In passing conversation, the subject of food supply comes up.
One fellow that was in the conversation raised chickens, ducks, and turkeys for their own use.
After the butchering day this group of men were discussing the basics of processing their own meat at home and then the preparation for the table.
This young man’s father-in-law asked him whether he could eviscerate and prepare for freezing his own poultry.
To the shame of Americans, this young man shook his head no.
He had never helped with this part of the food chain.
He would have no idea if it came down to the point that he needed to help himself.
Granted, he has many friends and neighbors that would be willing to help, but this man grew up in a rural setting with these skills being a necessity to his ancestors.
Due to both sets of grandparents choosing to live in away that no longer embraced this part of life, he is two generations off of the farm and has no idea how to prepare his own food from farm to table.
In general, if America’s food supply chain were interrupted, what would actually happen?
The majority of today’s people have no idea where the food that they buy at the grocery store actually comes from.
They have no understanding of the effort that goes into getting it there.
I have actually heard of people commenting, when hearing about a drought, animal disease or some other reason that a food shortage comes up, “What does it matter?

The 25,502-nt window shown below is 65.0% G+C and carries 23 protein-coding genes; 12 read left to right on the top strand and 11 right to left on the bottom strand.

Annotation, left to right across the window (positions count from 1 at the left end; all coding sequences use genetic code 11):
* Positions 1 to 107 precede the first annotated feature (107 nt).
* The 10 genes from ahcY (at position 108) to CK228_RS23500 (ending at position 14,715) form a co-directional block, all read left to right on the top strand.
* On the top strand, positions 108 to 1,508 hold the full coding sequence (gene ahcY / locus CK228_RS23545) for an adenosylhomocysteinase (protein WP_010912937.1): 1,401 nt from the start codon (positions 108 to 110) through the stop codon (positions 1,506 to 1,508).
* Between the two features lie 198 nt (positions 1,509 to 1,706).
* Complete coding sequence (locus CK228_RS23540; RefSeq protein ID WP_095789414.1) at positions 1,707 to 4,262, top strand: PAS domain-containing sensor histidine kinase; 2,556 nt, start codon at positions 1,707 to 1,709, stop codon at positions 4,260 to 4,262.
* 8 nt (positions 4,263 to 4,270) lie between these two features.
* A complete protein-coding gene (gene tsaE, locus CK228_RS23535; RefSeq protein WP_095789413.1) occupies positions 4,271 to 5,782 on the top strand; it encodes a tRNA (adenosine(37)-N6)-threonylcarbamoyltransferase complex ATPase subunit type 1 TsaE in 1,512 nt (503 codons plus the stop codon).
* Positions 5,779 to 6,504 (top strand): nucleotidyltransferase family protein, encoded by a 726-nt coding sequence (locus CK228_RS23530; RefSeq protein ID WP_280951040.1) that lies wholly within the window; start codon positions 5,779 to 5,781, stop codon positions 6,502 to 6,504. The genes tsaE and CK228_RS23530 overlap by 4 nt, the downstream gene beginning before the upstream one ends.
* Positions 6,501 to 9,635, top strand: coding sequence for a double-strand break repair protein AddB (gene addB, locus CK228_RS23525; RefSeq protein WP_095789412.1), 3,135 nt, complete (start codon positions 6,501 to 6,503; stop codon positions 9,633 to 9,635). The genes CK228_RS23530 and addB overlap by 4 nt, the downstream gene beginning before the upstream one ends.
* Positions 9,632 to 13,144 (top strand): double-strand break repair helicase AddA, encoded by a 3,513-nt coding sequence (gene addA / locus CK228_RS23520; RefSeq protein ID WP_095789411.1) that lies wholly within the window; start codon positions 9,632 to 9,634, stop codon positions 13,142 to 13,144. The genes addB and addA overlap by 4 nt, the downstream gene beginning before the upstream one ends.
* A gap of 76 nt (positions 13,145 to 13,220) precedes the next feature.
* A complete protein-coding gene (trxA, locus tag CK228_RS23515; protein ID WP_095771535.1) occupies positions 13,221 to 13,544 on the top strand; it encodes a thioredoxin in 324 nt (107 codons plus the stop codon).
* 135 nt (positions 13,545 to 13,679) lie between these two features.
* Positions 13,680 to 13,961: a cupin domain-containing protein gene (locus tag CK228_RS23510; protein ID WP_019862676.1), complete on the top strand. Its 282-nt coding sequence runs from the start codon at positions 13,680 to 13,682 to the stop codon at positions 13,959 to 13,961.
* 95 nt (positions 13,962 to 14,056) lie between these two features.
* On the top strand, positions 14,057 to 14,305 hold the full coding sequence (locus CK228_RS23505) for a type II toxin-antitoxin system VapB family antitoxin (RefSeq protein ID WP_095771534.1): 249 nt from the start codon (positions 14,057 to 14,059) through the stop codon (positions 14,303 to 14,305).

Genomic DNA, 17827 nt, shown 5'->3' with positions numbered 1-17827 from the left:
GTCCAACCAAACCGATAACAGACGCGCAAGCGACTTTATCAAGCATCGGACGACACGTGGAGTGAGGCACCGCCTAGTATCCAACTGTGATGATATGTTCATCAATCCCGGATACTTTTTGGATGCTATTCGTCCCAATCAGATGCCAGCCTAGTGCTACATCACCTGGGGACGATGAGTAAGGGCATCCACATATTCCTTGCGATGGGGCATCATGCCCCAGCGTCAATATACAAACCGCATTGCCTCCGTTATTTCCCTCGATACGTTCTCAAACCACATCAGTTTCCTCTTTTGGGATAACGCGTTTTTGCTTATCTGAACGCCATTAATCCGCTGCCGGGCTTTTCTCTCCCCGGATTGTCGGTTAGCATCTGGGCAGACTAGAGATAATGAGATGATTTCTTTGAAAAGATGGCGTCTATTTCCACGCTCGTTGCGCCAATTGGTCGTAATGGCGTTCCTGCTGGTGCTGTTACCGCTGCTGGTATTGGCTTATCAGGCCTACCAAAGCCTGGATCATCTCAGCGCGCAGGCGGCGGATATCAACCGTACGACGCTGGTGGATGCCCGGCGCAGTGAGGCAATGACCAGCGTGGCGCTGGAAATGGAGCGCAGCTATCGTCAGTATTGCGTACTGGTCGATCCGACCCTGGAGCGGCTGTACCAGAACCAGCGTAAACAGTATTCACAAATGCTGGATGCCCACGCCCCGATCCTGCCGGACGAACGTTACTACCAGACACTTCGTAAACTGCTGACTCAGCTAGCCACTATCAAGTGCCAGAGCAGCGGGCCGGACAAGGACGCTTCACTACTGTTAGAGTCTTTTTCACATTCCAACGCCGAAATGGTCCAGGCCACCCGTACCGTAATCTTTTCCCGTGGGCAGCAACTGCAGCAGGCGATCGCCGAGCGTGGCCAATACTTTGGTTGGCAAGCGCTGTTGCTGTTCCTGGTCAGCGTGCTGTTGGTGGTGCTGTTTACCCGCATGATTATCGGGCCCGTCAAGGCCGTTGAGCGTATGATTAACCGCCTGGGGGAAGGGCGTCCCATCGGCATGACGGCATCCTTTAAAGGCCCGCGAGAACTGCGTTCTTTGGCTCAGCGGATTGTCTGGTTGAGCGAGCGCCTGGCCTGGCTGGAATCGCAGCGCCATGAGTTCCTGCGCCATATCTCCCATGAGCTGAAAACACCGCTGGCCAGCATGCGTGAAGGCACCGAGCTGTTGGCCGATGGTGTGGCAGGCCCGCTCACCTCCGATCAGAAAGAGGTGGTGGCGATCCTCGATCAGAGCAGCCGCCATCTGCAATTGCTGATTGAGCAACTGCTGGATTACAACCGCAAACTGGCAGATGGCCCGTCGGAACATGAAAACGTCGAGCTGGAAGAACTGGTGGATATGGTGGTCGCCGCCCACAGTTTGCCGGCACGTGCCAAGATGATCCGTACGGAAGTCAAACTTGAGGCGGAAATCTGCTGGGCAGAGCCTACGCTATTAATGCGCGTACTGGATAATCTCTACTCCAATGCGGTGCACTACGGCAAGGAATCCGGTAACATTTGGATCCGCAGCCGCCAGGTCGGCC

We can always go to the grocery store and get some more.
Do we actually believe that all this meat, eggs, and produce actually just ends up in a warehouse cooler or freezers packaged and ready to go?
I will admit, at times it might be easier to just buy it at the grocery store.
I tend to look at the benefits of this extra labor.
They also know that adult chickens are roosters and can be overly aggressive.
One particular memory that they will probably never forget was a rooster that they named Cocky Locky.
I have a preference for variety. Because of this I have a fascination with the Cornish game type cocks.
These cute and cuddly little chicks grow up to be feisty little cocks.
These roosters look a bit small with their shiny tight fitting feather cloaks, much like today’s wrestlers.
Beware, if you turn your back, they show the heart of Goliath the warrior.
Let your imagination combine these two bits of information and you can conclude why the name Cocky Locky.
A friendly warning, never bite the hand that feeds you.